Poor community health care services in Zaka, a   threat to Social cohesion

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Sustainable Development Goal (SDG) 5 provides for Gender Equality, which is not only a fundamental human right, but a necessary foundation for a peaceful, prosperous and sustainable world. Providing women with platforms that help them engage Duty Bearers help improve their representation in political and economic decision-making processes.

 It is in pursuit of such a goal that a women led Community Accountability Action Team (CAAT) conducted a community interface meeting in Zaka ward 19 on 6 October 2018.The meeting offered an opportunity for community members to engage with duty bearers on critical human rights issues that affect their community. The meeting was attended by a total of 57 people (31 men and 26 women). Among them were 4 village heads, ward 19 Councillor, 2 teachers and 3 village health workers, Health Centre Committee members from  Jerera satellite clinic, Siyawareva clinic and St Antony (Musiso)Hospital.

 Issues discussed include unfair distribution of inputs, corruption and environmental pollution. Community members noted that these issues posed a serious threat to social cohesion and fuelled conflicts in communities.  Community members also noted that the unavailability of medication at most clinics fuel dissent and conflicts in the area. This is because health facilities provide a neutral meeting point to bring conflicting parties to discuss mutually beneficial interventions with the support of health workers who are ideally placed because of their professional and ethical position within the community. Community members also noted that access to quality health was a fundamental human right that is enshrined in Section 76 of the constitution. This provision states that, “Every citizen has the right to have access to basic health-care services, including reproductive health-care services”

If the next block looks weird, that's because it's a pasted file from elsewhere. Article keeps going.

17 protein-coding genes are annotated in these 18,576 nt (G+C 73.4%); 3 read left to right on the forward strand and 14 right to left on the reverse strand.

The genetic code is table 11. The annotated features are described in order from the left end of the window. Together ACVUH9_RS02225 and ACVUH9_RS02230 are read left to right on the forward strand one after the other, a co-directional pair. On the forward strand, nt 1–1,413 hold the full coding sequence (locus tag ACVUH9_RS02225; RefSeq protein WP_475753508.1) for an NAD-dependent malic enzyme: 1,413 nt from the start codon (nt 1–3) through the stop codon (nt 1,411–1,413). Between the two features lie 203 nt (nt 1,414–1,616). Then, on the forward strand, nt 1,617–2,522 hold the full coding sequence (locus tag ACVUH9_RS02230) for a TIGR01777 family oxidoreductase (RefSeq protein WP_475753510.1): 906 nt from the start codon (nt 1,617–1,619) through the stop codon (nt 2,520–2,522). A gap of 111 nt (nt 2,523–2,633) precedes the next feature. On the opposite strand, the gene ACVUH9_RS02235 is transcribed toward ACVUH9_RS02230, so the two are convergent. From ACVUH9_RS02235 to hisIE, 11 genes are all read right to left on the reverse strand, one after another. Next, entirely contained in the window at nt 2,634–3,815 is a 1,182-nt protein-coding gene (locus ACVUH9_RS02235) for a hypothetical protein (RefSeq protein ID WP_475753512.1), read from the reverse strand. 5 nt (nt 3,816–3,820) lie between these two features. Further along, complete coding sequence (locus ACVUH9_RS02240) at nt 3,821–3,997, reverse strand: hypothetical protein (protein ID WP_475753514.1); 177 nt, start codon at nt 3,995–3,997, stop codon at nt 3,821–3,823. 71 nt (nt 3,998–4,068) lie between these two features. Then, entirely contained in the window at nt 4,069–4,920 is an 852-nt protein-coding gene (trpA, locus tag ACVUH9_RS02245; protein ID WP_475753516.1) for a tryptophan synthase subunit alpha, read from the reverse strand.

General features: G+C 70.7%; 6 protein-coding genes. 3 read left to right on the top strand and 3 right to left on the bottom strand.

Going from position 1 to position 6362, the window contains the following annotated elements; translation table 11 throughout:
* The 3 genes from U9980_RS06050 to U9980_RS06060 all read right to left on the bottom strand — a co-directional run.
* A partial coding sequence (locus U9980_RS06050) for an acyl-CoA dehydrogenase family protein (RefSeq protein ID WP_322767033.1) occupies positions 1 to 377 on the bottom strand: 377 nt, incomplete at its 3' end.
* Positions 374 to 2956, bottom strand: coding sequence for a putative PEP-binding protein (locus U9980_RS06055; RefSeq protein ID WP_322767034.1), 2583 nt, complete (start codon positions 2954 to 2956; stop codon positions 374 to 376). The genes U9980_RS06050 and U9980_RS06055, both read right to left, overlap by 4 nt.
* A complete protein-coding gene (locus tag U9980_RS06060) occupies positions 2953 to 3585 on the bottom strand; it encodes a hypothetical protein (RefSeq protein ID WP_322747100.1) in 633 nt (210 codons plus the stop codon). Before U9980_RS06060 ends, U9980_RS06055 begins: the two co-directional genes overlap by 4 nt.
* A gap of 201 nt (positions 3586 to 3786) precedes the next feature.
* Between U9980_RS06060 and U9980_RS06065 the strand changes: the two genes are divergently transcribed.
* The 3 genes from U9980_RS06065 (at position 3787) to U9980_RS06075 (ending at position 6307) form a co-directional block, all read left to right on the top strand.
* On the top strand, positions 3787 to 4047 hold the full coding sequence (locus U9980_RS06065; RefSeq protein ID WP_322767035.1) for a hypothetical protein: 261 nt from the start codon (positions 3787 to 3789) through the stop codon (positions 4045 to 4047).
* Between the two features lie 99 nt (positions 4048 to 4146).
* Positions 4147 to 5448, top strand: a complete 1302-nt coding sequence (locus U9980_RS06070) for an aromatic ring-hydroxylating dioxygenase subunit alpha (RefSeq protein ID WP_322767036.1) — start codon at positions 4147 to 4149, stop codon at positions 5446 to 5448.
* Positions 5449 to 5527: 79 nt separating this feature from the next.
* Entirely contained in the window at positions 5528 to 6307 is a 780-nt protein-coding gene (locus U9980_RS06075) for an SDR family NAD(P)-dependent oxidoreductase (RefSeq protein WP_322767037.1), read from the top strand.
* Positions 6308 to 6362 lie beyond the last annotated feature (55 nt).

Community members also lamented the continued meddling of political parties in the distribution of Agriculture inputs and food aid. Community members resolved that ward Councillors were supposed to convene ward assembly meetings where the District Administrator will be invited and proffer solutions to a plethora of problems devilling the community. Further to this, Heal Zimbabwe will facilitate for affected community members to report cases to the National Peace and Reconciliation Commission (NPRC) and the Zimbabwe Human Rights Commission (ZHRC) in line with  Section 233(a) that compel independent commission to support and entrench human rights and democracy.

 A CAAT is a group of women and youths from diverse political and socio-economic backgrounds working together to build peace and demand social accountability from duty bearers. Heal Zimbabwe has in the past trained CAAT members in Community social accountability, governance and democracy. Interface meetings are just one of the strategies employed by CAATs to hold duty bearers to account and promote  community participation in democratic processes.

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